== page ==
6. Calculate the centroid of the random convex polyhedron and each face.
7. Find each of the normal vectors of each of the faces of the polygon going through the centroid of the polyhedron of the polyhedron and face with it pointing out.
8. Apply the rotation matrix, RollPitchYawMatrix[], to each of the face's normal vectors.
9. Since we are concerned about the shape projected onto the xy-plane, we only need to look at the faces whose normal vectors have a positive z-coordinate for its normal vector after applying the rotation. But finding the boundary conditions for this is also very difficult Which kind of circles back to our original problem.
10. Once we have the $$\alpha, \beta, \gamma$$-boundaries for which faces show, then use that to create our formula.

This is an example of a possible datum structure at the end of step 3:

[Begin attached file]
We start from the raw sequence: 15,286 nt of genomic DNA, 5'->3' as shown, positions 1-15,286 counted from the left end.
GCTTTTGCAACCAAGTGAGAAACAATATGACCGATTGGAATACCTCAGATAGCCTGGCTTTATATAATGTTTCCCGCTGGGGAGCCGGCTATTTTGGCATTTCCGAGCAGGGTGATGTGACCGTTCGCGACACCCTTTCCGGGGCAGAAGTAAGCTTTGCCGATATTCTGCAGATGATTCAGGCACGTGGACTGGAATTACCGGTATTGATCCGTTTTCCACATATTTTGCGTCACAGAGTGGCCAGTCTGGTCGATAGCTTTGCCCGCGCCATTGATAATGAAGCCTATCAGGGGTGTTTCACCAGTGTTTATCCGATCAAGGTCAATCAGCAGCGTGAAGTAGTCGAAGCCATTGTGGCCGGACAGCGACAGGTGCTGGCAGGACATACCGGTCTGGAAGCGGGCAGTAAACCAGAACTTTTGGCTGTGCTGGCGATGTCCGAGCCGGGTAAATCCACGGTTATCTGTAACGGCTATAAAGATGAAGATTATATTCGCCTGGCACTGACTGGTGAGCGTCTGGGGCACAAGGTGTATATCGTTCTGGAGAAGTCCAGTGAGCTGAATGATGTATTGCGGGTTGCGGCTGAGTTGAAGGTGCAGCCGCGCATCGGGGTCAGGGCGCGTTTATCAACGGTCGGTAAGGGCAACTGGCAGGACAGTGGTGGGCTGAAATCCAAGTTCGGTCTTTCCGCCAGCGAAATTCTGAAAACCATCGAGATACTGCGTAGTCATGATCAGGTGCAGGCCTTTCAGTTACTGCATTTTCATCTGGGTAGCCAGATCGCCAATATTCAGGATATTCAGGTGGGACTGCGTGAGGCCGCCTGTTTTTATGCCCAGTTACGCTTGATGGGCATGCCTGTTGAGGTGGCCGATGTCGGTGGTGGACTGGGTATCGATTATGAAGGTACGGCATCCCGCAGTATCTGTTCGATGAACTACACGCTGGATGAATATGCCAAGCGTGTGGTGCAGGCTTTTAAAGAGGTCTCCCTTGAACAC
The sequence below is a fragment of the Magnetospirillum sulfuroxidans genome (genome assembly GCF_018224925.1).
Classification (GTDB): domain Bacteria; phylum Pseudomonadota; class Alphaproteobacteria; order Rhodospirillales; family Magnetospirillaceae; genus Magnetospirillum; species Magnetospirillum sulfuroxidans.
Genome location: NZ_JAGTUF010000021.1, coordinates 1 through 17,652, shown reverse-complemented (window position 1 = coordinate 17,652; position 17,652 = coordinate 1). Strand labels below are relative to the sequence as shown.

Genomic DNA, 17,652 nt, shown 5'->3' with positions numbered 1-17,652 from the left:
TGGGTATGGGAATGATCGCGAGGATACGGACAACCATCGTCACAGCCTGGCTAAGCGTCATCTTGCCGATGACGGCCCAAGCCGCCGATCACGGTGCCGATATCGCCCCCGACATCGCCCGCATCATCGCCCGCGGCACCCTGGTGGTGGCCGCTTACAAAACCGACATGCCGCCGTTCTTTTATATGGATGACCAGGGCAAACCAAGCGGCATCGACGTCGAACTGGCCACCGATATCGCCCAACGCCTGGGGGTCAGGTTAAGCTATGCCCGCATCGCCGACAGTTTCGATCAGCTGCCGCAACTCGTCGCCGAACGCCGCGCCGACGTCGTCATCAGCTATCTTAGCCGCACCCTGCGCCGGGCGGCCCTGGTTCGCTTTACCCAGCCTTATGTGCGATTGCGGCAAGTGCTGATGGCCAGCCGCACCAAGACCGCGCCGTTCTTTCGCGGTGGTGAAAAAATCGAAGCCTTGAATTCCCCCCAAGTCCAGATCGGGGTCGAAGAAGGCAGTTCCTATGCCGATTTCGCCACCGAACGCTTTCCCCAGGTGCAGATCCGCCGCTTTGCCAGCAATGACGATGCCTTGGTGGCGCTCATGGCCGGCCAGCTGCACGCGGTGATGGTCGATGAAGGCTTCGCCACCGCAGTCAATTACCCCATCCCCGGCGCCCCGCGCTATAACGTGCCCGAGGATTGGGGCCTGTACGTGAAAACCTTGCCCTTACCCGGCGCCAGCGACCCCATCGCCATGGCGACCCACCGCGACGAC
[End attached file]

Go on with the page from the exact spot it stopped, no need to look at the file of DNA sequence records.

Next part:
exampleDatumStructure=
{
{
{
{{-1.1135163644116066,0.8090169943749475,-0.2628655560595668},"V1"},
{{-0.6881909602355868,0.5,-1.1135163644116066},"V2"},
{{-0.6881909602355868,-0.5,-1.1135163644116066},"V3"},
{{-1.1135163644116066,-0.8090169943749475,-0.2628655560595668},"V4"},
{{-1.3763819204711736,0.,0.2628655560595668},"V5"}
},"F1"},
{
{
{{1.3763819204711736,0.,-0.2628655560595668},"V6"},
{{1.1135163644116066,0.8090169943749475,0.2628655560595668},"V7"},
{{0.6881909602355868,0.5,1.1135163644116066},"V8"},
{{0.6881909602355868,-0.5,1.1135163644116066},"V9"},
{{1.1135163644116066,-0.8090169943749475,0.2628655560595668},"V10"}
},"F2"},
{
{
{{1.1135163644116066,-0.8090169943749475,0.2628655560595668},"V10"},
{{0.6881909602355868,-0.5,1.1135163644116066},"V9"},
{{-0.2628655560595668,-0.8090169943749475,1.1135163644116066},"V11"},
{{-0.42532540417602,-1.3090169943749475,0.2628655560595668},"V12"},